Art, diplomacy, and dynastic politics in early fourteenth-century Italy

Siena and the Angevin royal family of Naples

An illustrated talk by Diana Norman, Professor Emeritus of Art History, The Open University.

Thursday 10th March 2022 at 19:15 in Rubislaw Church Centre, 1 Beaconsfield Place, Aberdeen, AB15 4AB on the first floor. A lift is available.

Martini, Simone (1284-1344): Saint Louis of Toulouse Crowning His Brother, Robert of Anjou, King of Naples. Naples, Museo di Capodimonte

Between 1289 and 1327 the Tuscan city of Siena witnessed a series of lavish ceremonial events marking visits to the city by successive Angevin kings and princes, members of the French royal dynasty that ruled the whole of southern Italy at this date. The reason for these magnificent civic rituals was Siena’s strategic position on a major road linking southern Italy to northern Europe and its identity as a city state closely allied to the Angevin kingdom of Naples. The talk explores the nature and extent of this distinctive political and diplomatic relationship and some of the ways in which it impacted upon the production and dissemination of Sienese art during the first half of the fourteenth century. In so doing, it also discusses how this relationship not only informed the conception and resolution of a major painting for the city’s town hall, but also how it familiarized the Angevin royal family with the quality of contemporary Sienese art. This, in turn, led to the employment of Sienese artists by the Angevins and to the production of significant images that both commemorated and celebrated various members of the dynasty, including – most notably – their recently canonized saint Louis of Toulouse.

Diana Norman joined the art history department at the Open University as a lecturer in 1977; she was appointed senior lecturer in 1995 and professor of art history in 2007. She has published three monographs on Sienese art: the first focussing on late medieval art in Siena and its role in propagating a particular image of the city within its subject territories; the second dealing more broadly with the production and reception of Sienese painting in the late medieval and renaissance periods; the third investigating the history of diplomatic relations between the city state of Siena and the Angevin kingdom of Naples and its impact upon fourteenth-century Sienese art. She is also the editor of two volumes of collected essays on fourteenth-century art in Siena, Florence and Padua, to which she contributed a wide range of essays. She has written numerous articles on late medieval and renaissance Italian art, focusing in particular on the patronage of such art and the role of religion in determining its form and meaning.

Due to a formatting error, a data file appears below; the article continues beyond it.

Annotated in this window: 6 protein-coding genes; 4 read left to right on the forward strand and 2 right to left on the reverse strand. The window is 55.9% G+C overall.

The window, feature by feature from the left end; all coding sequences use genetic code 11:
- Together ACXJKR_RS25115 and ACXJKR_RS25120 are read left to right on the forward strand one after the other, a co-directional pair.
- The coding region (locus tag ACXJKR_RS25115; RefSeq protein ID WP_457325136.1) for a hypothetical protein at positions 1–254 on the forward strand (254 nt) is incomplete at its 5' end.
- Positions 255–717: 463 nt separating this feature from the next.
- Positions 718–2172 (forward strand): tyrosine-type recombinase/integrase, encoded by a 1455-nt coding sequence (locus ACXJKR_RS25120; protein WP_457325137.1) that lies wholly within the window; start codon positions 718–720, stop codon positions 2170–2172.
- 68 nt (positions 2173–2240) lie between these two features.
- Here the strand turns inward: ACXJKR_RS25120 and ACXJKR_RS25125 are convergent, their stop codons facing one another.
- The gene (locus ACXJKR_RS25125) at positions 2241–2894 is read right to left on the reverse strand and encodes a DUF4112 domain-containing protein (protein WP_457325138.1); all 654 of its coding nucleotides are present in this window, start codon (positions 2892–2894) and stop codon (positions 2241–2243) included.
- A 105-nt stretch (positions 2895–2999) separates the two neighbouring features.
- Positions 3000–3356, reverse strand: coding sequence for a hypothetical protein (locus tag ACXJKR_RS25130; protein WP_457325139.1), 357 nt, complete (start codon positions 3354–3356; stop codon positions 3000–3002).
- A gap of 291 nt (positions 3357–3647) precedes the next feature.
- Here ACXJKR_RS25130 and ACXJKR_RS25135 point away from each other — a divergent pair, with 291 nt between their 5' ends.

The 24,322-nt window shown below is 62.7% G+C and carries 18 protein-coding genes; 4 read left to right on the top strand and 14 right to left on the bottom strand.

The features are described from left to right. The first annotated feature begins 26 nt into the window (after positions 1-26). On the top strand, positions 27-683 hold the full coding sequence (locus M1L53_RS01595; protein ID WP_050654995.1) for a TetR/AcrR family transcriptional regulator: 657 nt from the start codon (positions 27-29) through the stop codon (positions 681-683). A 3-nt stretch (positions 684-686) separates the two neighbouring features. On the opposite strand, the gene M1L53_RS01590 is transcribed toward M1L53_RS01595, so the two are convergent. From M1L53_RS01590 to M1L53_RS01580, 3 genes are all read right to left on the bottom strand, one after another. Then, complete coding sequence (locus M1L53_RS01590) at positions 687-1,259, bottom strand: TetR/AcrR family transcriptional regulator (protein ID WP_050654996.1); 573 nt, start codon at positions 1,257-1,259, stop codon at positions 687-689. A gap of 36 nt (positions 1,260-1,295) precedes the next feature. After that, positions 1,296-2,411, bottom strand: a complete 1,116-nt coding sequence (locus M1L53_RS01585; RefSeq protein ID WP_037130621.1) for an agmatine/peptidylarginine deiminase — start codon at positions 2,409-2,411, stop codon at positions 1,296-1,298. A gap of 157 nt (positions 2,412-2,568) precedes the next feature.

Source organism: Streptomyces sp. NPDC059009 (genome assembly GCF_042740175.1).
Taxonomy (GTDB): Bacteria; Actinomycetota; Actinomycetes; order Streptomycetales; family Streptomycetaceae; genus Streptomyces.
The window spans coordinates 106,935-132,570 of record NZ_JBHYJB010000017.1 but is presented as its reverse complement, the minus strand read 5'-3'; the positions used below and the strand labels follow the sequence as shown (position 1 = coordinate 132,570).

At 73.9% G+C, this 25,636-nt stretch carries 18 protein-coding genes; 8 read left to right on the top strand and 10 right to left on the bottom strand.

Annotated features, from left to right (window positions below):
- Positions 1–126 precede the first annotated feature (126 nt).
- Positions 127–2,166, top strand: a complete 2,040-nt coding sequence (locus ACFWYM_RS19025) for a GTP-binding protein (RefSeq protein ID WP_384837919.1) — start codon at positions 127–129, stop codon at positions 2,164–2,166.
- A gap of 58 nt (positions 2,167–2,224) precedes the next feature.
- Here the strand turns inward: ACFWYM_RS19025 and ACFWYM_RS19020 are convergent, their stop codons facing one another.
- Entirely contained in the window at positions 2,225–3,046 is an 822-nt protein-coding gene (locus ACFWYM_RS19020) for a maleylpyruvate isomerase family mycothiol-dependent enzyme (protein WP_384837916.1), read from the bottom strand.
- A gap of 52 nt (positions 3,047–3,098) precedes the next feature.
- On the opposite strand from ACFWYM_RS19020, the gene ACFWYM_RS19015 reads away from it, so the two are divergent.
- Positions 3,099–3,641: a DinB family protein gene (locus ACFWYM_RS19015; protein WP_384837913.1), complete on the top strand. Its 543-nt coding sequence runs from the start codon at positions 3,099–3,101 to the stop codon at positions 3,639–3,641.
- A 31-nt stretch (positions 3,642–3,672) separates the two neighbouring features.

This event is free of charge for Members of the Aberdeen Italian Circle. Refreshments will be provided but for this meeting only it will not include wine.

Non-members may attend by payment of £5 at the door (in cash please) to cover admission and the cost of refreshments provided.

We look forward to seeing you on 10th March.